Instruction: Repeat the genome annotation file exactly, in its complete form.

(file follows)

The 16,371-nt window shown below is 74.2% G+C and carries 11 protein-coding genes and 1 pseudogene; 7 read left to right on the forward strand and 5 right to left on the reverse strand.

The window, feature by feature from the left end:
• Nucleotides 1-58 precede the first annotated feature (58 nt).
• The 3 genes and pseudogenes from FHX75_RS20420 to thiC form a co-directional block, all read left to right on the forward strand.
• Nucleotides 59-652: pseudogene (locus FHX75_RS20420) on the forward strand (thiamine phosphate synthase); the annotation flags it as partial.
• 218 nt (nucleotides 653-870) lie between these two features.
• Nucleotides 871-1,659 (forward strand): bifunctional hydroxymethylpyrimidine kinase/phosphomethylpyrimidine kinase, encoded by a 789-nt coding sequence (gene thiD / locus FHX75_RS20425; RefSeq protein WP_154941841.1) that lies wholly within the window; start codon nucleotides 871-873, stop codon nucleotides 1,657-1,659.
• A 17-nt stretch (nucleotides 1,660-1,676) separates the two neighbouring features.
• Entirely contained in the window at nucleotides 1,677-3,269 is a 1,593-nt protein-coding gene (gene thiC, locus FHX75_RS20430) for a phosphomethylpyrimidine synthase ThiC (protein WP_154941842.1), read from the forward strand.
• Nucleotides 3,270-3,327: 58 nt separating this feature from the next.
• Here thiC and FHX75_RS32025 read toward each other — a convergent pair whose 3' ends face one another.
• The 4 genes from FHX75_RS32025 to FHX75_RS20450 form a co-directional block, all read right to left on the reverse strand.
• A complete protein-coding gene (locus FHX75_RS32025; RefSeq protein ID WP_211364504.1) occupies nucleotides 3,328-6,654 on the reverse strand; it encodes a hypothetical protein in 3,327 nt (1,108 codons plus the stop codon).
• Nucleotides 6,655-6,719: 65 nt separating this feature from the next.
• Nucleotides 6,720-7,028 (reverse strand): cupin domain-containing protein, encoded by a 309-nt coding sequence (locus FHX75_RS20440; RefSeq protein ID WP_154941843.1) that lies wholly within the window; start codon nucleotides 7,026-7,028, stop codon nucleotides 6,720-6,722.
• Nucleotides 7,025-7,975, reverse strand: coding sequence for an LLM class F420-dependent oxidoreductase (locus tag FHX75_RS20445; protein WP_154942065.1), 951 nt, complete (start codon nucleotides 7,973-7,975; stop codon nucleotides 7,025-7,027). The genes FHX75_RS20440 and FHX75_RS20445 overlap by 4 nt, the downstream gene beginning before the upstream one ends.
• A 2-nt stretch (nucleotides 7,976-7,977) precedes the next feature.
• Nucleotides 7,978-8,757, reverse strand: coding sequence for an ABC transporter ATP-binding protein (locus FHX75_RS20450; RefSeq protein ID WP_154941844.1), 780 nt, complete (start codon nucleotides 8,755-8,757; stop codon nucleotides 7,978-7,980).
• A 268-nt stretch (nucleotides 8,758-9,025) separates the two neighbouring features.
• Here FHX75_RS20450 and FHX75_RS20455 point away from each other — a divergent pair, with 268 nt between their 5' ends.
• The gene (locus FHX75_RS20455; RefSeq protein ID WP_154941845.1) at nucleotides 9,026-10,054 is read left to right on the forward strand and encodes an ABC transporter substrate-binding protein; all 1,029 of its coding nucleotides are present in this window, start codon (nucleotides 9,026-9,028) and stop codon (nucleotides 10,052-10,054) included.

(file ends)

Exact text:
The 16,371-nt window shown below is 74.2% G+C and carries 11 protein-coding genes and 1 pseudogene; 7 read left to right on the forward strand and 5 right to left on the reverse strand.

The window, feature by feature from the left end:
• Nucleotides 1-58 precede the first annotated feature (58 nt).
• The 3 genes and pseudogenes from FHX75_RS20420 to thiC form a co-directional block, all read left to right on the forward strand.
• Nucleotides 59-652: pseudogene (locus FHX75_RS20420) on the forward strand (thiamine phosphate synthase); the annotation flags it as partial.
• 218 nt (nucleotides 653-870) lie between these two features.
• Nucleotides 871-1,659 (forward strand): bifunctional hydroxymethylpyrimidine kinase/phosphomethylpyrimidine kinase, encoded by a 789-nt coding sequence (gene thiD / locus FHX75_RS20425; RefSeq protein WP_154941841.1) that lies wholly within the window; start codon nucleotides 871-873, stop codon nucleotides 1,657-1,659.
• A 17-nt stretch (nucleotides 1,660-1,676) separates the two neighbouring features.
• Entirely contained in the window at nucleotides 1,677-3,269 is a 1,593-nt protein-coding gene (gene thiC, locus FHX75_RS20430) for a phosphomethylpyrimidine synthase ThiC (protein WP_154941842.1), read from the forward strand.
• Nucleotides 3,270-3,327: 58 nt separating this feature from the next.
• Here thiC and FHX75_RS32025 read toward each other — a convergent pair whose 3' ends face one another.
• The 4 genes from FHX75_RS32025 to FHX75_RS20450 form a co-directional block, all read right to left on the reverse strand.
• A complete protein-coding gene (locus FHX75_RS32025; RefSeq protein ID WP_211364504.1) occupies nucleotides 3,328-6,654 on the reverse strand; it encodes a hypothetical protein in 3,327 nt (1,108 codons plus the stop codon).
• Nucleotides 6,655-6,719: 65 nt separating this feature from the next.
• Nucleotides 6,720-7,028 (reverse strand): cupin domain-containing protein, encoded by a 309-nt coding sequence (locus FHX75_RS20440; RefSeq protein ID WP_154941843.1) that lies wholly within the window; start codon nucleotides 7,026-7,028, stop codon nucleotides 6,720-6,722.
• Nucleotides 7,025-7,975, reverse strand: coding sequence for an LLM class F420-dependent oxidoreductase (locus tag FHX75_RS20445; protein WP_154942065.1), 951 nt, complete (start codon nucleotides 7,973-7,975; stop codon nucleotides 7,025-7,027). The genes FHX75_RS20440 and FHX75_RS20445 overlap by 4 nt, the downstream gene beginning before the upstream one ends.
• A 2-nt stretch (nucleotides 7,976-7,977) precedes the next feature.
• Nucleotides 7,978-8,757, reverse strand: coding sequence for an ABC transporter ATP-binding protein (locus FHX75_RS20450; RefSeq protein ID WP_154941844.1), 780 nt, complete (start codon nucleotides 8,755-8,757; stop codon nucleotides 7,978-7,980).
• A 268-nt stretch (nucleotides 8,758-9,025) separates the two neighbouring features.
• Here FHX75_RS20450 and FHX75_RS20455 point away from each other — a divergent pair, with 268 nt between their 5' ends.
• The gene (locus FHX75_RS20455; RefSeq protein ID WP_154941845.1) at nucleotides 9,026-10,054 is read left to right on the forward strand and encodes an ABC transporter substrate-binding protein; all 1,029 of its coding nucleotides are present in this window, start codon (nucleotides 9,026-9,028) and stop codon (nucleotides 10,052-10,054) included.